If you haven’t yet joined CRA’s Computing Research Advocacy Network, now would be a good time. As we move through the budget process, we’ll have a number of opportunities to make the case for computing research and could use your help. In the meantime, keep an eye on this space for further developments.
* CRA has been concerned for some time over what we see is a shift at DARPA from a focus on long-term research to shorter-term research. Tony Tether, since taking over as head of the agency in 2001, has been plain in his desire to reshape DARPA in the model of a high-tech venture capital firm – identifying promising technologies early and providing them with the capital needed to turn them into demonstrable technologies on short-timelines. Key to this identification process is DARPA’s implementation of a formal “go/no-go” decision matrix for all DARPA funded research projects. In addition to facing a traditional annual review, in which DARPA managers verify that contract work is proceeding according to plan and on-budget, DARPA contract recipients now face multiple review milestones at relatively short 12 to 18 month intervals, by which their projects must deliver some demonstrable result in order to receive continued funding.
To some, DARPA’s approach appears to represent a reasonably business-like approach to providing good stewardship over taxpayer dollars in the course of developing the technologies necessary for national security in the post-September 11th world. However, for university researchers accustomed to working on basic research problems, the idea of “scheduling” breakthroughs or demonstrable results on 12 month timelines is anathema to the basic research enterprise and nearly impossible to do in an academic environment. CRA believes that DARPA’s new funding regime has constrained university researchers from pursuing DARPA contracts, effectively preventing some of the best minds in the country from working on national security problems. The “go/no-go” decisions result in research that is evolutionary, not revolutionary, with potential grantees only proposing ideas they can be sure to deliver significant progress on in 12 months. Failing to consider long-term research could leave the nation once-again “flat-footed” to the new threats of the 21st Century.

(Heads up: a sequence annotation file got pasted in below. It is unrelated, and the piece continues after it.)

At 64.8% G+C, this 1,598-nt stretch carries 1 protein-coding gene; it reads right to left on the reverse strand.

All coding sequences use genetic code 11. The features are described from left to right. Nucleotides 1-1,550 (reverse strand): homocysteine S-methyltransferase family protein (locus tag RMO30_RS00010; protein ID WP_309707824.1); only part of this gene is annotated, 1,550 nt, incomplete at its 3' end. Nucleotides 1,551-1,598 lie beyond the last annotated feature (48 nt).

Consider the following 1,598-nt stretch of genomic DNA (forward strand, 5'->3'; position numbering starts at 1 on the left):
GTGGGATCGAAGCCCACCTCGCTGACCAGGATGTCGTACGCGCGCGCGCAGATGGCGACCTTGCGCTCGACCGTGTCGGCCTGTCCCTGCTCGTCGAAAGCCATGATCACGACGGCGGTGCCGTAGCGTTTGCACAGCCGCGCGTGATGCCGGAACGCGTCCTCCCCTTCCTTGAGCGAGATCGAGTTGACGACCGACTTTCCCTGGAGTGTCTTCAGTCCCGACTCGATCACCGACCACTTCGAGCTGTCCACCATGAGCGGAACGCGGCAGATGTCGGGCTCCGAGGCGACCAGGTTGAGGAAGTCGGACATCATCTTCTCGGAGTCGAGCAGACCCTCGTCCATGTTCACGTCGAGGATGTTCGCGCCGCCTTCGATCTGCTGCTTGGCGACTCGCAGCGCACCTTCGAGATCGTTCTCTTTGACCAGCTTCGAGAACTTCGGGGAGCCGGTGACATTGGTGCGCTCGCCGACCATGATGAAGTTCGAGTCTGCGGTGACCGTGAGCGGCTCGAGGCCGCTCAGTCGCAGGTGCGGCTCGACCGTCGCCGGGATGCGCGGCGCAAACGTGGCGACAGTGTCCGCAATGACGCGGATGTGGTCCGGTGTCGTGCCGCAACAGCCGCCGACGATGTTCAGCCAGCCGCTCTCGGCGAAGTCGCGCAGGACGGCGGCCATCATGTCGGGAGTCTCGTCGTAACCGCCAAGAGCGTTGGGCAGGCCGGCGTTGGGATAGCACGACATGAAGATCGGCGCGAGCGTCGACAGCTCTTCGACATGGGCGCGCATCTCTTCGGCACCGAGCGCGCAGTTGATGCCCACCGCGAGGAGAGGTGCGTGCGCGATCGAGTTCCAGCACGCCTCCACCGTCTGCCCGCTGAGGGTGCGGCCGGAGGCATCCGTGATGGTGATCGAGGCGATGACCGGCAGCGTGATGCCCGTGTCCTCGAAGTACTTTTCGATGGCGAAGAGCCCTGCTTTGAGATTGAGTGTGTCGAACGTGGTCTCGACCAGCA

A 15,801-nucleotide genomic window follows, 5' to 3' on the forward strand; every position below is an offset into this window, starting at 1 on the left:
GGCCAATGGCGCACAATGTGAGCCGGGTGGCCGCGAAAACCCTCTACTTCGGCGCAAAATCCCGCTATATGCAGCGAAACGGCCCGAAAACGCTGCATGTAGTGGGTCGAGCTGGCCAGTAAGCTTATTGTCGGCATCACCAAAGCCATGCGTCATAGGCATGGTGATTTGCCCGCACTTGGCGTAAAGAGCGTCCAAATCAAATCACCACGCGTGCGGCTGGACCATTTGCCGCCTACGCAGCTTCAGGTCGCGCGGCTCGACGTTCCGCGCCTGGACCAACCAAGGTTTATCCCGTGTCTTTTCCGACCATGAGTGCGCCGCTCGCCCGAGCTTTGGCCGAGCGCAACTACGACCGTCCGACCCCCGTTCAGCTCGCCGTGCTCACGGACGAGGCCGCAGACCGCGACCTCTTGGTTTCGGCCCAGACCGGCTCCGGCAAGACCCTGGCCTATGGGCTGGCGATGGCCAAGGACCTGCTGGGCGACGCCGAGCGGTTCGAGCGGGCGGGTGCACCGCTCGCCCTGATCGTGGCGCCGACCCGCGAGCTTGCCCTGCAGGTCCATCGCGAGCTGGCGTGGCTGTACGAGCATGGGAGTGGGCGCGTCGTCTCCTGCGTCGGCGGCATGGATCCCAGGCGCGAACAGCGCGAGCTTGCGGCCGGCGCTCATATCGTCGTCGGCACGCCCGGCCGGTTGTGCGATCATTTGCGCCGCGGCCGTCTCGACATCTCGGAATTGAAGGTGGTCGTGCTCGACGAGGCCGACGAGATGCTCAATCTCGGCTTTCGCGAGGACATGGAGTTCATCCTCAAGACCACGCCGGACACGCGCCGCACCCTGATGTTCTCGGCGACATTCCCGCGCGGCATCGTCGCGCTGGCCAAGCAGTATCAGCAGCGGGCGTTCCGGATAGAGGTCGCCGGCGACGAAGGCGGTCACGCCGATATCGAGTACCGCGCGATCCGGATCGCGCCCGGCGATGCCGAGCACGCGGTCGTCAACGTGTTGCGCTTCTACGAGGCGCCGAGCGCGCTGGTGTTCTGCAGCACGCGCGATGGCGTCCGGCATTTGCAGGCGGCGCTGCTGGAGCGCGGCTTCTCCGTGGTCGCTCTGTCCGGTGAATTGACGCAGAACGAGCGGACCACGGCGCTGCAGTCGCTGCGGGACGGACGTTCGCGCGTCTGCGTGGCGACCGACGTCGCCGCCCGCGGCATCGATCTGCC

The other policy concern surrounding DARPA is the increased use of classification to limit the dissemination of its research, particularly its cyber security research underway. Tether has stated in a number of public forums – including at CRA’s Computing Leadership Summit in February 2004 and the April 2004 meeting of PITAC – that the move towards increasing the amount of research under classification is justified given the Department of Defense’s increasing reliance on “network-centric” operations for its warfighting capability. There are, of course, important reasons for classifying federal research, especially when it is clear that the research might reveal our capabilities or vulnerabilities. However, it should also be understood that there are real costs – including that the research is unavailable for public dissemination and scrutiny, and that many university researchers, arguably some of the best minds in the country, are no longer able to contribute to the work. In the case of DARPA’s cyber security research, there is another significant cost to bear as well. The military (and the government overall) has a huge dependence on our nation’s commercial infrastructure, but classifying the research in information security means that it is largely unavailable for use in protecting this commercial infrastructure.